It won’t be easy, and it probably won’t be cheap, but the Medina school board must find a way to move forward, rebuilding public trust shattered by revelations about unusual and overly generous payments to Superintendent Randy Stepp.
This week, the board rightly voted to remove a 5.9-mill levy from the May 7 ballot, its financial judgment called into question by an $83,000 contract signing bonus and $265,000 in reimbursements to Stepp for educational expenses, among them college loans. A Beacon Journal review of area superintendents showed none receives such reimbursements.
The board also rescinded Stepp’s new contract, a five-year agreement due to start in July, when his current contract expires. The new contract was negotiated in January. Stepp, on paid leave, has agreed to repay the signing bonus. Difficult to see how the board easily can escape on its own the new contract, even with its claim of failing to follow Ohio law on open meetings.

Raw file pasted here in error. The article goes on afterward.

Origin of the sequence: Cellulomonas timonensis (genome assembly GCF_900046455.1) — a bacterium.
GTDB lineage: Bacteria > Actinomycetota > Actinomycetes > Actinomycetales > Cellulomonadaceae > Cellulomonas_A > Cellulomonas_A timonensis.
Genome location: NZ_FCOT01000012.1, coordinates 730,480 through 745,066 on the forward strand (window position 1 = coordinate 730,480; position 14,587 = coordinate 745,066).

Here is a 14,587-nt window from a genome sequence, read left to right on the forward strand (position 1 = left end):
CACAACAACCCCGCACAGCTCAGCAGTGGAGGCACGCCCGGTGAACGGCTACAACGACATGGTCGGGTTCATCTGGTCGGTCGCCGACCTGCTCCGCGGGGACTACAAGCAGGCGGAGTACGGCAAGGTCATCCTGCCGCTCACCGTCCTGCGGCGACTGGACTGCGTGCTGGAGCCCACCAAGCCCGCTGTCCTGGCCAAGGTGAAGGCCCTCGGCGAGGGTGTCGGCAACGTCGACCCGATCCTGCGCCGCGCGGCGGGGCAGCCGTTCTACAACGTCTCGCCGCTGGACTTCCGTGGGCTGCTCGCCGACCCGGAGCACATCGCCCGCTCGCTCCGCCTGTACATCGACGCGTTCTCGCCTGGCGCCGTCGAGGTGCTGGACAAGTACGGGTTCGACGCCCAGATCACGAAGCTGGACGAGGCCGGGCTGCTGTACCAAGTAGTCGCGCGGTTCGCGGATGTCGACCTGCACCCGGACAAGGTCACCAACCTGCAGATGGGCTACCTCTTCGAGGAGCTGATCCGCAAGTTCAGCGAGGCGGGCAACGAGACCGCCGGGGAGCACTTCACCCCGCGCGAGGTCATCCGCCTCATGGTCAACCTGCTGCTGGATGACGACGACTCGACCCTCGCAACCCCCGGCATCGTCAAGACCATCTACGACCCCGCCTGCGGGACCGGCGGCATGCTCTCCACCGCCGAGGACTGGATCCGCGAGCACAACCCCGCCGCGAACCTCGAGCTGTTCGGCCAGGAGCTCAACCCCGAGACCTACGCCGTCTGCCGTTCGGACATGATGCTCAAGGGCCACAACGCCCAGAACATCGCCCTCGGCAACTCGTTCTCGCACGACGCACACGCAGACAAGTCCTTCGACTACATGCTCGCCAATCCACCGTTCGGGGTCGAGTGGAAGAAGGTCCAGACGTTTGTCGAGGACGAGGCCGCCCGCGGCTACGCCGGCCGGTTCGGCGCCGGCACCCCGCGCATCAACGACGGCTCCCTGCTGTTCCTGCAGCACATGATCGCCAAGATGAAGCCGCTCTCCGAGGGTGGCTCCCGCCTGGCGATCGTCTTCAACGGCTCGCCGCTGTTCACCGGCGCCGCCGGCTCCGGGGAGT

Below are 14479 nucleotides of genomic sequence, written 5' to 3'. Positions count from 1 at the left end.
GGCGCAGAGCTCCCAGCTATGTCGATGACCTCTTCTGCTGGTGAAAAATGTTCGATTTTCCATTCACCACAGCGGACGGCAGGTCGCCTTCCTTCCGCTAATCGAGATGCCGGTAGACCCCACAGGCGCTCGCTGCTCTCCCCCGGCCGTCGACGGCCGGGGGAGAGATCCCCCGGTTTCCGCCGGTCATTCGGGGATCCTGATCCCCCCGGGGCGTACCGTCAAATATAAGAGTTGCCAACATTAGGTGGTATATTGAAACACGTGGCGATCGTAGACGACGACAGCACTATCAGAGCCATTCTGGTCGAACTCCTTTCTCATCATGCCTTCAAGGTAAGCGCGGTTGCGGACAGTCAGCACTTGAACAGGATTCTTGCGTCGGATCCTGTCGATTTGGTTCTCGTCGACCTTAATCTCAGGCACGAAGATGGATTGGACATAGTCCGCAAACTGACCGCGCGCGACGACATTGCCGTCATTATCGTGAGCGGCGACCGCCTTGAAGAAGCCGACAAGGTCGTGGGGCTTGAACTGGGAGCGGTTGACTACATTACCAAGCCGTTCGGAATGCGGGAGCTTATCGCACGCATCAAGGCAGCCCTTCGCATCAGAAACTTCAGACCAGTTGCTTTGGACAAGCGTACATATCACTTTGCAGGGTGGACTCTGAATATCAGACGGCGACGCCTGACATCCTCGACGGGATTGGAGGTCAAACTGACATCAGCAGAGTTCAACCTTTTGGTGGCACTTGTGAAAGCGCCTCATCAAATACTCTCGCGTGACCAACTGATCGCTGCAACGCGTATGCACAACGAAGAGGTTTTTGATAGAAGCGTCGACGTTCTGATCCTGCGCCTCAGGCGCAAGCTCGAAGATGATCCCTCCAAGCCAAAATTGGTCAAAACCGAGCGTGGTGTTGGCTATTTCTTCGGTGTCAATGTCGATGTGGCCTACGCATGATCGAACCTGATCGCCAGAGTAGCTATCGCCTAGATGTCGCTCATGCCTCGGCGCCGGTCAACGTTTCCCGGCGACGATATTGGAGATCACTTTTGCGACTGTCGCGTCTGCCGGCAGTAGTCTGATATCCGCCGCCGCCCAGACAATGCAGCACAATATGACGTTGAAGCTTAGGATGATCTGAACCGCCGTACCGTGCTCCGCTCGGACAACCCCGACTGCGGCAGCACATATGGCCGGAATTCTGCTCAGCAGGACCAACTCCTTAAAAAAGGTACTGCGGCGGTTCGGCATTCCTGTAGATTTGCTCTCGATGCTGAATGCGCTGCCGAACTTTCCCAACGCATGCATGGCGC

Stepp’s attorney raised the logical alternative — negotiating a buyout. That may be costly, the agreement calling for a base salary of $134,700 a year. What is the practical alternative for the board, its relationship with Stepp in pieces, beyond the dispute over whether the education payments were properly authorized? The board must break as cleanly as possible from the past if the district is going to repair its credibility.